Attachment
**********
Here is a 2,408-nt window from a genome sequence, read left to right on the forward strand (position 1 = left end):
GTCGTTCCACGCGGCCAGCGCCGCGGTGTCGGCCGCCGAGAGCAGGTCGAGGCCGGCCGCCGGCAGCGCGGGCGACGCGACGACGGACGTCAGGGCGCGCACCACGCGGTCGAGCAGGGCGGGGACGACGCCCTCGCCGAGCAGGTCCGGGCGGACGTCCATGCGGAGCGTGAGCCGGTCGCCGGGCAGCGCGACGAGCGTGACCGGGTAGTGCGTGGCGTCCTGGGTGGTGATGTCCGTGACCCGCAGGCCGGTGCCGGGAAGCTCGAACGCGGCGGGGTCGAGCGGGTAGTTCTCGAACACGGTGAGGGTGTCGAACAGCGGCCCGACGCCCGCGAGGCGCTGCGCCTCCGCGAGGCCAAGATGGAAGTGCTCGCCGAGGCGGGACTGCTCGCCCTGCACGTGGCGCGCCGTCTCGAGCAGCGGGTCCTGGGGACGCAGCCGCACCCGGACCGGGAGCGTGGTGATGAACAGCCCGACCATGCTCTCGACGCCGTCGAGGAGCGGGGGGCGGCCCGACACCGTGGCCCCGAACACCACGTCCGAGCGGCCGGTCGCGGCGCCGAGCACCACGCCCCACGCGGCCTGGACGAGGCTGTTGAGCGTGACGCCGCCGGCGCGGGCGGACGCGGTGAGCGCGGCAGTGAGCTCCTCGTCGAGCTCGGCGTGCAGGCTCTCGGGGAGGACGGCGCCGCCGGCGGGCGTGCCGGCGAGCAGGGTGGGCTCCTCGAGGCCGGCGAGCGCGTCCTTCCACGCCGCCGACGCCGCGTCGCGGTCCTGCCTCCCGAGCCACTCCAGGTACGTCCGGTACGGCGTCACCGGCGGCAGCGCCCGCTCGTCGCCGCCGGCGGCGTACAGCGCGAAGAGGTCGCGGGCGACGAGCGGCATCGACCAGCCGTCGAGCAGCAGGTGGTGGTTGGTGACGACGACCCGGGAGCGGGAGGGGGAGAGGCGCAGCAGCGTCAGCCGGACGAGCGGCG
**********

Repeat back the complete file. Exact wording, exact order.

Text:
Here is a 2,408-nt window from a genome sequence, read left to right on the forward strand (position 1 = left end):
GTCGTTCCACGCGGCCAGCGCCGCGGTGTCGGCCGCCGAGAGCAGGTCGAGGCCGGCCGCCGGCAGCGCGGGCGACGCGACGACGGACGTCAGGGCGCGCACCACGCGGTCGAGCAGGGCGGGGACGACGCCCTCGCCGAGCAGGTCCGGGCGGACGTCCATGCGGAGCGTGAGCCGGTCGCCGGGCAGCGCGACGAGCGTGACCGGGTAGTGCGTGGCGTCCTGGGTGGTGATGTCCGTGACCCGCAGGCCGGTGCCGGGAAGCTCGAACGCGGCGGGGTCGAGCGGGTAGTTCTCGAACACGGTGAGGGTGTCGAACAGCGGCCCGACGCCCGCGAGGCGCTGCGCCTCCGCGAGGCCAAGATGGAAGTGCTCGCCGAGGCGGGACTGCTCGCCCTGCACGTGGCGCGCCGTCTCGAGCAGCGGGTCCTGGGGACGCAGCCGCACCCGGACCGGGAGCGTGGTGATGAACAGCCCGACCATGCTCTCGACGCCGTCGAGGAGCGGGGGGCGGCCCGACACCGTGGCCCCGAACACCACGTCCGAGCGGCCGGTCGCGGCGCCGAGCACCACGCCCCACGCGGCCTGGACGAGGCTGTTGAGCGTGACGCCGCCGGCGCGGGCGGACGCGGTGAGCGCGGCAGTGAGCTCCTCGTCGAGCTCGGCGTGCAGGCTCTCGGGGAGGACGGCGCCGCCGGCGGGCGTGCCGGCGAGCAGGGTGGGCTCCTCGAGGCCGGCGAGCGCGTCCTTCCACGCCGCCGACGCCGCGTCGCGGTCCTGCCTCCCGAGCCACTCCAGGTACGTCCGGTACGGCGTCACCGGCGGCAGCGCCCGCTCGTCGCCGCCGGCGGCGTACAGCGCGAAGAGGTCGCGGGCGACGAGCGGCATCGACCAGCCGTCGAGCAGCAGGTGGTGGTTGGTGACGACGACCCGGGAGCGGGAGGGGGAGAGGCGCAGCAGCGTCAGCCGGACGAGCGGCG